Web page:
How China’s Power Crisis Could Bring The Auto Industry to a Halt

By Jonathan Walker | October 22, 2021
Jonathan loves talking politics, economics and philosophy. He carries unique perspectives on everything making him a rather odd mix of liberal-conservative with a streak of independent Austrian thought.
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China's power crisis has affected magnesium production which could end up harming the global auto industry, especially in Europe.
China's power crisis has affected magnesium production which could end up harming the global auto industry, especially in Europe. (Image: KIRILL KUDRYAVTSEV/AFP via Getty Images)

The ongoing power shortage in China has forced businesses across many industries to restrict their operations. Experts are now worried that the global car market, which is already facing a shortage of vehicles, might soon be affected by the power crisis due to a decrease in magnesium production.

Magnesium is a critical component to produce aluminum alloys that are used to build various car components like body panels, axles, fuel tanks, brakes, and brackets. China accounts for 85 percent of the global supply of magnesium. The power crisis has forced magnesium producers to limit output, which will eventually hurt the global car industry.

A significant amount of magnesium comes from the Yulin town in Shaanxi Province. Authorities have instructed 70 percent of magnesium smelters to cease production for the rest of the year. The remaining producers were asked to cut down production by 50 percent. In a few months, the world could face a critically low supply of magnesium.

According to WVM, Germany’s association of metals producers, Europe’s magnesium reserves will only last until November. 

“With a supply bottleneck of this proportion, massive production losses are threatened in the entire aluminium value-addition chain in sectors such as the automobile, aircraft, electro-bicycle, construction, the packaging industry, and engineering,” the association stated.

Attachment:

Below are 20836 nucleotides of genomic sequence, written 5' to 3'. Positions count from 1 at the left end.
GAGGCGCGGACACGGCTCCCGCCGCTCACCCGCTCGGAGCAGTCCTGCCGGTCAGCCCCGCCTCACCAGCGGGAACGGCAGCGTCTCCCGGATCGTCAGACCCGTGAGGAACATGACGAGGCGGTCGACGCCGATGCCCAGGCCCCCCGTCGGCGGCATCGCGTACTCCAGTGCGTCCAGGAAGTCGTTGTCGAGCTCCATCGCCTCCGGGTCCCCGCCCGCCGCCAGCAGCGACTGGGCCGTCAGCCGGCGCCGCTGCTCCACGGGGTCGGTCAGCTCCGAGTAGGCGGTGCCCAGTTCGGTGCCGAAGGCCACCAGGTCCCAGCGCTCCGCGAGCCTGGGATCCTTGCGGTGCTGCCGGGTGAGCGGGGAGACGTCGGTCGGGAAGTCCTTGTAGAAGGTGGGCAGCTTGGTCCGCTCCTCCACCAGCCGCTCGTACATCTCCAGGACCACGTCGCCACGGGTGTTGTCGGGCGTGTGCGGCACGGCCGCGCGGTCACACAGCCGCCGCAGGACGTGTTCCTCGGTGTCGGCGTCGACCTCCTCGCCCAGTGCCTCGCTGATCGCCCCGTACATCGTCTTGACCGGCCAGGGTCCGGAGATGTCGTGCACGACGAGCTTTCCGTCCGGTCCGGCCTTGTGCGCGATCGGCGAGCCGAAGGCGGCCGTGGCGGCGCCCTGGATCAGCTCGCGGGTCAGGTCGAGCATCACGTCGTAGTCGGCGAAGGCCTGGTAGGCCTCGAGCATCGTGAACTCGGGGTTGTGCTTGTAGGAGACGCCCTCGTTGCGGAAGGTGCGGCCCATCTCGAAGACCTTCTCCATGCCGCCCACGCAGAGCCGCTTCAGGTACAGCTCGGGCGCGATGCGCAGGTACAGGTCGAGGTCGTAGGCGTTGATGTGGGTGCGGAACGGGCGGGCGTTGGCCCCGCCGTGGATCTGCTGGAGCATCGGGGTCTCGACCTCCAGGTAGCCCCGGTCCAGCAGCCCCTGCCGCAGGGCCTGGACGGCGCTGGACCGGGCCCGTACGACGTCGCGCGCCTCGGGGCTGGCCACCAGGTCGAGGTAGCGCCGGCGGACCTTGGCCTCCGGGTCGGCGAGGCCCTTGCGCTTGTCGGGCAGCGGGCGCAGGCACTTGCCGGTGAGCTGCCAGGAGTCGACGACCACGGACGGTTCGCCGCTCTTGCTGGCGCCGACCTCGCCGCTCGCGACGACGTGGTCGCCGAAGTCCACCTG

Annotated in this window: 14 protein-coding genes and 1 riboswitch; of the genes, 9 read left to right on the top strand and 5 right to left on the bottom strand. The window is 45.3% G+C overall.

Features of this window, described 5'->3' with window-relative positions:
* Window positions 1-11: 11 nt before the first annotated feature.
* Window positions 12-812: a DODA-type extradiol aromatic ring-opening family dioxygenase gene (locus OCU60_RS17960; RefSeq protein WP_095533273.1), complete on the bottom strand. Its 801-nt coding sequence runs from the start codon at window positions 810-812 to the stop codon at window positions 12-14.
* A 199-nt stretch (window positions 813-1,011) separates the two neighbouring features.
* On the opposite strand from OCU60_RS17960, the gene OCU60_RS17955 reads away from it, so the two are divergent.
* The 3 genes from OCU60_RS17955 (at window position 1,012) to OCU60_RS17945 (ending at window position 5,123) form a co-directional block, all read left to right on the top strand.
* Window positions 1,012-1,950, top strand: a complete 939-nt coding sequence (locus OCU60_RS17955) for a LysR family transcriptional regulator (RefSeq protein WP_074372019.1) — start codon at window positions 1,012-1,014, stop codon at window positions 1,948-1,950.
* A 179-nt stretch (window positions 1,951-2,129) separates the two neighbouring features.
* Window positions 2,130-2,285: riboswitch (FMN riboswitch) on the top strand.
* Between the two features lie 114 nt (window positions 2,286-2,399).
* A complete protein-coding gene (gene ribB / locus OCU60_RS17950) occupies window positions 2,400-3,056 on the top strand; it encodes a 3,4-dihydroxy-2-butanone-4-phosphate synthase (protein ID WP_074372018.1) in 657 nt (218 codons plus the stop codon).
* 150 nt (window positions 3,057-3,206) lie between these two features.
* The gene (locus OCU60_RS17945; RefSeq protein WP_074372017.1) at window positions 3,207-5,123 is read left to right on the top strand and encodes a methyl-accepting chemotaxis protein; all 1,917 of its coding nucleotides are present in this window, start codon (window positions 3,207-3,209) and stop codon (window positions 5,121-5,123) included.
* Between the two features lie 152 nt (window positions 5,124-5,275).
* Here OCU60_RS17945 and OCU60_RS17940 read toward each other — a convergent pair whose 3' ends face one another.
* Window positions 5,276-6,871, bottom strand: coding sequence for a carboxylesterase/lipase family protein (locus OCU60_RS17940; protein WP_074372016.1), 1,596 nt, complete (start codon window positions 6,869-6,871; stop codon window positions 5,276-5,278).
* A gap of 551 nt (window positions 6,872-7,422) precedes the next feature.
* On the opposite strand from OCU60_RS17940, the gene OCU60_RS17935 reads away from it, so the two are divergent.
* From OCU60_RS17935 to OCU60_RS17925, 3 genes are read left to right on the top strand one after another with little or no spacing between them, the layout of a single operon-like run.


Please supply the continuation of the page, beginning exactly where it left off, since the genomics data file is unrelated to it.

European Aluminium (EA), whose members include Alcoa, Norsk Hydro, and Rio Tinto, has also raised alarm over the situation and asked the EU to work with Beijing to address the magnesium supply situation. The association fears that Beijing might use the remaining magnesium production to prioritize the needs of China’s own domestic industry.

“The current magnesium supply shortage is a clear example of the risk the EU is taking by making its domestic economy dependent on Chinese imports. The EU’s industrial metals strategy must be strengthened—aluminium cannot become the next industry leakage case,” EA said in a statement.

Forty-five percent of China’s annual magnesium production is imported by Europe. Any fall in magnesium production and cost of imports will rise, impacting European car manufacturing. The magnesium shortage has already begun to affect prices. The cost of magnesium imports in Europe has risen by 75 percent over the past month, hitting a record $9,000 a ton.

Amos Fletcher, an analyst at Barclays, stated that 35 percent of downstream demand for magnesium comes from auto sheets. If the supply of magnesium comes to a halt, the auto industry will have no choice but to shut down.

The American situation is a bit different from Europe since North America has a large domestic producer of metal, US Magnesium. This provides the United States with a certain degree of protection against China-driven magnesium supply shortages.

At a recent annual conference of the China Nonferrous Metals Industry Association (CNMA), Lin Ruhai, president of the association’s magnesium branch, stated that there have been “sharp rises” in magnesium metal feedstock prices. This has resulted in “production suspensions” in the Chinese magnesium production industry since August. However, he claims that prices will not jump up too much next year.